The deaths of two children last week who succumbed after falling into an icy Minnesota lake underscore the dangers of early-season boating and fishing.

"Cold water is a killer,'' said Kim Elverum, Department of Natural Resources boat and water safety coordinator.

Boaters and anglers might be lulled into a false sense of security by the unseasonably warm spring, Elverum said. But water temperatures can still be in the 40s and 50s -- water cold enough to kill.

"The perception is the air is nice and warm, but those deep lakes will take time to warm up,'' he said.

Elverum said water isn't safe until it's around 70 degrees; most pools are at least 80 degrees.

"Cold water will continue to be a problem,'' he said.

It kills at least four ways: Cold water shock, which causes the victim to inhale water and drown; swim failure, because muscles stiffen; hypothermia -- after 30 minutes body core temperature drops, which can lead to unconsciousness and death; and post-immersion collapse, when cold blood trapped in extremities rushes to the heart, leading to heart failure.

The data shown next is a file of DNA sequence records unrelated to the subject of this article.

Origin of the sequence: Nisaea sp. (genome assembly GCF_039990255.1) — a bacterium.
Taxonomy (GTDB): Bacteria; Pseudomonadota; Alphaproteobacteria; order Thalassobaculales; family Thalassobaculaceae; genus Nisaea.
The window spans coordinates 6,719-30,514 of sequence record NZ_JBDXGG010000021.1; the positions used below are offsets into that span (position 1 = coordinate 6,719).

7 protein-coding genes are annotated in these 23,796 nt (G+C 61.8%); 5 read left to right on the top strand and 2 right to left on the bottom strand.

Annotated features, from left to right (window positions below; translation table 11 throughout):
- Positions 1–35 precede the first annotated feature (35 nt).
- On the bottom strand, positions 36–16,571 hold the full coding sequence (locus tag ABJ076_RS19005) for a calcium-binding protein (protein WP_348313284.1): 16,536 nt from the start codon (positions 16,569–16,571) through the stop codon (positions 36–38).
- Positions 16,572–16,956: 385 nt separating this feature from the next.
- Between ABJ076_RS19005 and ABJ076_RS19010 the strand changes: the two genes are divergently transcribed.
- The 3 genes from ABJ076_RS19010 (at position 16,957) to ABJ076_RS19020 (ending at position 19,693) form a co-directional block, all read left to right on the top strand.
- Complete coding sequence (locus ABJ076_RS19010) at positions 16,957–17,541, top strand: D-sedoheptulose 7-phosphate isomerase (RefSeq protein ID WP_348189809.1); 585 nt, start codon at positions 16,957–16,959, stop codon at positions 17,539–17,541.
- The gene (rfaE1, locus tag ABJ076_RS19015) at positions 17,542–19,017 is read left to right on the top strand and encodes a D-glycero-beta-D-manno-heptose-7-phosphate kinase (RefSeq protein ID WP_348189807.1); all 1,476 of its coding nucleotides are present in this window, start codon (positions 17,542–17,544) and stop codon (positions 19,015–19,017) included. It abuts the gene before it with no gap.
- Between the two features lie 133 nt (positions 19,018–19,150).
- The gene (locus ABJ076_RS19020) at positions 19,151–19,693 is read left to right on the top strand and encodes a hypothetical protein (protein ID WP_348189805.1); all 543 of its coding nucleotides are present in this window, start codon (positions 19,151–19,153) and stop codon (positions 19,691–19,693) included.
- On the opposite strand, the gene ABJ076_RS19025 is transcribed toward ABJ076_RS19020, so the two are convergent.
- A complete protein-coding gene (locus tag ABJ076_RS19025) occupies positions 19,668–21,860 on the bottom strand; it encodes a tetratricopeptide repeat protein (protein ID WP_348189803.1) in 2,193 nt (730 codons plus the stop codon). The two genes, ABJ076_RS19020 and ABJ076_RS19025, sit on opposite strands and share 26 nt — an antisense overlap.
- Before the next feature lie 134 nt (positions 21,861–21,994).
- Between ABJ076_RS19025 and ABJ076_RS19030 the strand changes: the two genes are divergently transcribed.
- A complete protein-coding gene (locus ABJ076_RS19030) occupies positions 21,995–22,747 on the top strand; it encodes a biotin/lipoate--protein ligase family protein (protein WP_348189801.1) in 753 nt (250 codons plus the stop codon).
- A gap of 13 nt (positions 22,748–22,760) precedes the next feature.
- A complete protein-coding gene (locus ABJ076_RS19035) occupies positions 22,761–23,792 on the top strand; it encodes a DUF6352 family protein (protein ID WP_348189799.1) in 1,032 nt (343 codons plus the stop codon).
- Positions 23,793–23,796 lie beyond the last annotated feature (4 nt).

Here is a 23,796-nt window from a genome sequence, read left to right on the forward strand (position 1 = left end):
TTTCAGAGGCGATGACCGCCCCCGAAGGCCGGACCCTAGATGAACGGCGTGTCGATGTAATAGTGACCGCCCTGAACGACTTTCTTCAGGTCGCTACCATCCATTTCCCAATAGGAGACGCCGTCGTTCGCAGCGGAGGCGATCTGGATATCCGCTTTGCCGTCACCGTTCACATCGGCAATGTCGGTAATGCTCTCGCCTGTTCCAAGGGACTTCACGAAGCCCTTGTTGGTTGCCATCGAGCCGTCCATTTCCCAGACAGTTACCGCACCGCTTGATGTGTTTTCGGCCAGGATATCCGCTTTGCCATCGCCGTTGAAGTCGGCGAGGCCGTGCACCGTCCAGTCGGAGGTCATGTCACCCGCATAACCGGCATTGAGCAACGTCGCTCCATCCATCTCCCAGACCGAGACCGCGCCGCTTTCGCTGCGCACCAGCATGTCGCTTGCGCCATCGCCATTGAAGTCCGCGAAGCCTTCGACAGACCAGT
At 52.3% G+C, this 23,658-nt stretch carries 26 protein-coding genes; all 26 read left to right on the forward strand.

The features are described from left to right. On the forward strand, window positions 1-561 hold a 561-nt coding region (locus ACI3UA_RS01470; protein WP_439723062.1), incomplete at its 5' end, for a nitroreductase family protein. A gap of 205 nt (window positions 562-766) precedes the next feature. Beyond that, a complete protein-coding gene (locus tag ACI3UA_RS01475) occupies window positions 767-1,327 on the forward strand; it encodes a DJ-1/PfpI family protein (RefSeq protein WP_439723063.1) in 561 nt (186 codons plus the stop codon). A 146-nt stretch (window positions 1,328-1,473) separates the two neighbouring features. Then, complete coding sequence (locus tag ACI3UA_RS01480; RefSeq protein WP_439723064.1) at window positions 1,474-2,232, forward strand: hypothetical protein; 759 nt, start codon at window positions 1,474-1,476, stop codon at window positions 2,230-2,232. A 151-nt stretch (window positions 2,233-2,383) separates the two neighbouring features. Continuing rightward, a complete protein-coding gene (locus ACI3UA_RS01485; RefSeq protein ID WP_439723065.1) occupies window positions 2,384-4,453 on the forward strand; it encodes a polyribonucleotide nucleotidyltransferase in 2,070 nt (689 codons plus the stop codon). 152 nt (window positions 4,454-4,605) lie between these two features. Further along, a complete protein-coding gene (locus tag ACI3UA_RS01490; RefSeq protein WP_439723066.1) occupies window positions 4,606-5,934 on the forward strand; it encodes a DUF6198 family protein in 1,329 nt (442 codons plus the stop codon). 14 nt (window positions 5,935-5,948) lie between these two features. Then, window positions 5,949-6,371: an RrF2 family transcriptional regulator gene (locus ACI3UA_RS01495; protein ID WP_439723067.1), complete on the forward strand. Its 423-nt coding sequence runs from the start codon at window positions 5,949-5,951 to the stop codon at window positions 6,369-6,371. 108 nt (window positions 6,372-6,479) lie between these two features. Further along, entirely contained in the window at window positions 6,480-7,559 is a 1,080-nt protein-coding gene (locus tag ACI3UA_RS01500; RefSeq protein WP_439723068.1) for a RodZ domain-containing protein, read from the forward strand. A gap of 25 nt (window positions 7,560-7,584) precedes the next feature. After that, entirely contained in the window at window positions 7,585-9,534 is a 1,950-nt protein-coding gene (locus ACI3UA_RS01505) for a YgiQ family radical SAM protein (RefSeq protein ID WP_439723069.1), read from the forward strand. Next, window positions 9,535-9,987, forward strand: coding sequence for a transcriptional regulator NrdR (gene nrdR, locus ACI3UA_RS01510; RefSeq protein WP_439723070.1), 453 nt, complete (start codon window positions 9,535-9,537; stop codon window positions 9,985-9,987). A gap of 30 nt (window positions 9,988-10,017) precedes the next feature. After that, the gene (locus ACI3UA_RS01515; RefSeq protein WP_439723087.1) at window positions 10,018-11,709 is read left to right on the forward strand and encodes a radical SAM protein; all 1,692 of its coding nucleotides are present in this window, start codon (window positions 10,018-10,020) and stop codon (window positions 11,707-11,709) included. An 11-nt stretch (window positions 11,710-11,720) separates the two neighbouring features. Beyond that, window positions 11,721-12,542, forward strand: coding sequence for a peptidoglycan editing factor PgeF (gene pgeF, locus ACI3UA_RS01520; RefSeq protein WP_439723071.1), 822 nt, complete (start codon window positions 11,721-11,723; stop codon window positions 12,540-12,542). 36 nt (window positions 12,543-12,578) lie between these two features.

The DNR's hypothermia brochure can be viewed at www.startribune.com/a1198.

Muskie Expo

The annual George's Minnesota Muskie Expo is Friday-Sunday at the Gangelhoff Center at Concordia University in St. Paul, and operator Paul Hartman said it will be the largest ever. Some 140 booths will display electronics, trolling motors, rods, reels, nets, lures and muskie fishing destinations. There's also a trout pond and George's Tackle Box, where kids can make their own bucktails, jigs and leaders to take home free.

Seminar speakers include Larry Dahlberg, Luke Ronnestrand, Gregg Thomas and Bob Mehsikomer. Cost is $10; a 3-day pass is $17; children 12 and under are free. For more, see www.mnmuskieexpo.com.

DOUG SMITH